senger volume – already have such doors installed. Over the next two years, TRTC will add platform screen doors at 15 more stations. At stations without the safety doors, track intrusion detection systems are in place, using infrared detectors and laser measurement sensors. One recurring suggestion that TRTC receives from customers each year is to increase the system’s operating hours. Chan says this ranges from passengers who would like the MRT to close one hour later on weekends to those who desire 24-hour MRT access. But the operator considers that it would be nearly impossible to keep trains running any later than at present. The MRT functions from 6 a.m. to 12 midnight daily; tracks are inspected starting at 5 a.m. and the last trains return to the depot at 1:30 a.m. This leaves only a three-and-a-half-hour window for track maintenance, rolling stock cleaning, and work activity such as the installation of platform screen doors. TRTC’s priority is to ensure a safe and orderly MRT system for passengers, says Chan.

Taxis Take to a New Business Model Satellite fleets seek to raise efficiency and professionalism through technology and training. BY PHILIP LIU

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A Report on the Transportation Sector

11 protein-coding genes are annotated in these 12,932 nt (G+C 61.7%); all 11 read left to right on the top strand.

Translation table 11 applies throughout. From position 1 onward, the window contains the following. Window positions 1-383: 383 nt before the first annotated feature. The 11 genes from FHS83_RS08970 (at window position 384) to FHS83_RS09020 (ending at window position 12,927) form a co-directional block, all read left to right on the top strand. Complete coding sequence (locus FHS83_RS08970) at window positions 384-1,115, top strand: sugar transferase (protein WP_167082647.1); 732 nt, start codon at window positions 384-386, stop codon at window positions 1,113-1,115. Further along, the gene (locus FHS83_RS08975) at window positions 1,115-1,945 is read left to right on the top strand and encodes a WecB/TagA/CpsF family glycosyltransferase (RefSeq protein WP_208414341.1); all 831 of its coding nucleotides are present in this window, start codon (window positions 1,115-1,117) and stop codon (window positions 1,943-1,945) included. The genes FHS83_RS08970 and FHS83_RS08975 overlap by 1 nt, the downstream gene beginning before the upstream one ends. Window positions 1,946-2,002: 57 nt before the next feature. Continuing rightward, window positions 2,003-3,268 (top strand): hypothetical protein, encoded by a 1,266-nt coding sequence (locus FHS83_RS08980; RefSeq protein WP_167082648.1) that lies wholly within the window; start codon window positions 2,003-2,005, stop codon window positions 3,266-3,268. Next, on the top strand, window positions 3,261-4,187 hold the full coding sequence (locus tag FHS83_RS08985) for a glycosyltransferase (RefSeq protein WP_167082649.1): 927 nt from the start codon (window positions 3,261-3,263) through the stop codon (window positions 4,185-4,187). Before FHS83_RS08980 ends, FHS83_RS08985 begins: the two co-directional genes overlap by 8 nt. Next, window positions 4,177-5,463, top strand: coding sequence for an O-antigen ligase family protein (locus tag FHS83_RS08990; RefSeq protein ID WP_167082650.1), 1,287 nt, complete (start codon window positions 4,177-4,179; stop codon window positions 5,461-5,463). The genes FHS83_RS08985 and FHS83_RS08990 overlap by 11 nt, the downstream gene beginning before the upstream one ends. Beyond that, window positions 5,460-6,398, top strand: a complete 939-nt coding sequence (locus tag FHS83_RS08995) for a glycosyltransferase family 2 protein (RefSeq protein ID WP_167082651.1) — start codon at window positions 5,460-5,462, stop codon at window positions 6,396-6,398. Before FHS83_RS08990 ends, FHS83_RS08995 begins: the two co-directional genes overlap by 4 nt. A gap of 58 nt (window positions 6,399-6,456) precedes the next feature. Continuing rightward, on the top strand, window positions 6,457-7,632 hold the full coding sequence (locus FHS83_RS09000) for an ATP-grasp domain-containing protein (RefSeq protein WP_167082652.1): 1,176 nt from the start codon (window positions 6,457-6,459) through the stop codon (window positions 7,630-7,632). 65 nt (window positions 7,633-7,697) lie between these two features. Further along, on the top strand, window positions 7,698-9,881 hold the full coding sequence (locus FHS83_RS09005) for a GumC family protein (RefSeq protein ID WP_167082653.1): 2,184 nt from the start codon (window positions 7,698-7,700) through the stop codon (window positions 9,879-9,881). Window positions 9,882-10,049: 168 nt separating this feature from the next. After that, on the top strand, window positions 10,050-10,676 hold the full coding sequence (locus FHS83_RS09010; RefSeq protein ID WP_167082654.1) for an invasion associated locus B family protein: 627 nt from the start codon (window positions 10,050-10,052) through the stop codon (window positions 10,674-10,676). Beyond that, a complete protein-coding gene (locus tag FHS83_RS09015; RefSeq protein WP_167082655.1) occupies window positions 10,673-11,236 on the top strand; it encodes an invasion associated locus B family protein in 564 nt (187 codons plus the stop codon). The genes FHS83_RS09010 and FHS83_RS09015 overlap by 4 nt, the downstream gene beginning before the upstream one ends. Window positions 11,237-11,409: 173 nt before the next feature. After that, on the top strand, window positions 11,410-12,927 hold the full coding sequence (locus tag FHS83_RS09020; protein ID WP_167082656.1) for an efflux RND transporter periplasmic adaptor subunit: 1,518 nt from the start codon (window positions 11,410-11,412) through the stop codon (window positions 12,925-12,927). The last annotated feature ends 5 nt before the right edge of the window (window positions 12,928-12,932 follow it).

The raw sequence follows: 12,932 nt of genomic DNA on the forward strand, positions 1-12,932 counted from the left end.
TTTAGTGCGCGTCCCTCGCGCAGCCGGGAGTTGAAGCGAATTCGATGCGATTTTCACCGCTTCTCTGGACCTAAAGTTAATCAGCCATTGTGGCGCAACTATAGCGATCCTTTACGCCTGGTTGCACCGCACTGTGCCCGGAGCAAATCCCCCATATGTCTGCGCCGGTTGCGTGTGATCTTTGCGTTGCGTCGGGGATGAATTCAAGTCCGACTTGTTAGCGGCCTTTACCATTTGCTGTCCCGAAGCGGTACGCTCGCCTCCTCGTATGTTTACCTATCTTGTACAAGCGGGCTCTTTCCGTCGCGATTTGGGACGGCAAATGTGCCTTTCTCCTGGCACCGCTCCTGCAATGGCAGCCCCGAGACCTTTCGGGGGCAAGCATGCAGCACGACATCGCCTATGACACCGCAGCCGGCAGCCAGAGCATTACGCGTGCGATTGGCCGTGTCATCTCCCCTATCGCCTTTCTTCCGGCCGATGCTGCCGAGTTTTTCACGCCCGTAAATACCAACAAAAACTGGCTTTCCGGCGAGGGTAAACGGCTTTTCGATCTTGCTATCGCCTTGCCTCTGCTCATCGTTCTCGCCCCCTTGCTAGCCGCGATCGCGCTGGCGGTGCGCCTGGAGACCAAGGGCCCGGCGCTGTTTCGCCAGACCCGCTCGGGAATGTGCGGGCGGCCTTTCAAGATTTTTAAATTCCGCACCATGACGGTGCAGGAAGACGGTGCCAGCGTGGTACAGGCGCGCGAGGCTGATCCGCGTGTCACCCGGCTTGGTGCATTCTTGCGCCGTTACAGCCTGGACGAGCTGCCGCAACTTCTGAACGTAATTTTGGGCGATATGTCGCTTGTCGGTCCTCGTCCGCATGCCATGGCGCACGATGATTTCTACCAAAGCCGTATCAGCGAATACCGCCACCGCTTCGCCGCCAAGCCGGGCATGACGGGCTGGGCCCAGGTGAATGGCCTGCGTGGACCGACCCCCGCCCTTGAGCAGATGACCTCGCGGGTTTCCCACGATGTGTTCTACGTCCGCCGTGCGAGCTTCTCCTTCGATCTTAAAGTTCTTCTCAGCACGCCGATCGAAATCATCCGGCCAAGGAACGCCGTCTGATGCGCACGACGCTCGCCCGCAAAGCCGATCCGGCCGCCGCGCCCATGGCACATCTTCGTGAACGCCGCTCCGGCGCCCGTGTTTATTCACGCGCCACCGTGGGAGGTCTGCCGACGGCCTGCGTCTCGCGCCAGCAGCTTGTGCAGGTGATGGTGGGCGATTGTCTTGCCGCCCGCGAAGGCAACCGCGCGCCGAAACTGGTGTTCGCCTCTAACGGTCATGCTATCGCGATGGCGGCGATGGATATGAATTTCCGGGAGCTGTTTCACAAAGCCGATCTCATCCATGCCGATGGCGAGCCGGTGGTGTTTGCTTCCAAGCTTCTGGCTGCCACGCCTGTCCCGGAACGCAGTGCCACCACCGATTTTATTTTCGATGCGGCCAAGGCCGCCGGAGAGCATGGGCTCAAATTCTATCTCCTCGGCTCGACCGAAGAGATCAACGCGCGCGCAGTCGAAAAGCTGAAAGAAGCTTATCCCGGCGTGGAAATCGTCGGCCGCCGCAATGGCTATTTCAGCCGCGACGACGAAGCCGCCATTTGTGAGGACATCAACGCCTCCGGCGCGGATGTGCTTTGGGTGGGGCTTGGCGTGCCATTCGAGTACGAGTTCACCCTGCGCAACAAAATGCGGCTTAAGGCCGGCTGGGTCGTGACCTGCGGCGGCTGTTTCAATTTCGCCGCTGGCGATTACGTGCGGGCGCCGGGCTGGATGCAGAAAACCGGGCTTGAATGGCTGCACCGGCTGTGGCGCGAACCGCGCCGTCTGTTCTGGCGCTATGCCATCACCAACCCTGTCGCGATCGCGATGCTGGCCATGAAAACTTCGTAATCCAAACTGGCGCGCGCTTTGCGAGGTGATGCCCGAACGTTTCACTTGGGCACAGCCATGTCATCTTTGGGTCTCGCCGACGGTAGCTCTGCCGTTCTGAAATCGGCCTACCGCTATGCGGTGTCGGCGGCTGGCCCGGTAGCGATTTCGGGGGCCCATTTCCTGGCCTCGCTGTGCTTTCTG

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n response to soaring oil prices and the competition from improved public transportation, taxi drivers in Taipei are increasingly affiliating with satellite taxi fleets to help them enhance operating efficiency with the support of high technology. While still owning their own vehicles, they benefit from services provided by the company. Taiwan Taxi, the leading satellite taxi fleet, exemplifies the trend. Founded in 2002, it was able to list its shares on the GreTai Stock Market (over-the-counter) on November 7, 2012 at a high NT$72 per share due to its solid financial base. The company took in revenue of NT$619 million (US$21.3 million), up 15% year-on-year, in the first 11 months in 2012. Revenue is estimated to come to NT$800 million (US$38.1 million) for 2012 as a whole and is predicted to top NT$1 billion (US$34.5 million) in 2013. The after-tax net profit stood at NT$110 million (US$3.8 million) in the first three quarters of 2012, equal to NT$3.3 per share, and institutional investors estimate that it will amount to NT$5 per share for the full year. The company’s network consists of 12,000 taxis, or 13% of the total of 87,000 taxis in Taiwan. These include 10,000 cabs in greater Taipei (including Keelung), or 18% of the total of 57,000 in the area. Every day, the company receives 100,000 phone calls to summon taxis and serves 300,000 passengers. Chairman Gary Lin says Taiwan Taxi will continue expanding at the rate of 1,000 taxis a year, reaching 25,000 taxis in the long term. In the fourth quarter of 2012, the company established a sub-brand, City Taxi, to provide satellite services to smaller taxi fleets. In order to expand the operation, the company will step up efforts to recruit drivers to join its camp, targeting those whose cars are less than five years old. Lin doesn’t rule out the acquisition of other taxi firms as well. In addition, Taiwan Taxi and City Taxi late last year jointly offered 500 places in a training program for people wishing to enter the taxi field. The training period lasts one and a half to two months, and consists of free courses covering preparation for taking the licensing exam, and advice on leasing or buying vehicles, and on how best to find customers. While trainees are not required to join one of the two fleets after completing the training, many apparently choose to do so. Fees paid to the company amount to some NT$$3,000 (US$103) a month. In recent years, Taiwan Taxi has been seeking to diversify its sources of income, which now include such activities as painting ads on auto bodies, providing auto maintenance and repair services for member drivers, and engaging in group vehicle purchases. As a result, the proportion of revenue coming from fees collected from drivers has declined from 70% of the total to less than 30%. The company’s goal is to further develop other lines of businesses, such as express delivery, auto leasing, insurance, and travel. Lin is preparing to make forays into the mainland China or Southeast Asian markets within the next two years. Since becoming chairman in 2004, Lin has been trying to raise the professional standards in the taxi business through better training and the use of technology-based logistical support. The previous low entry threshold, he points out, meant that cabbies were often people who turned to driving a taxi, sometimes just for the short-term, only because could not find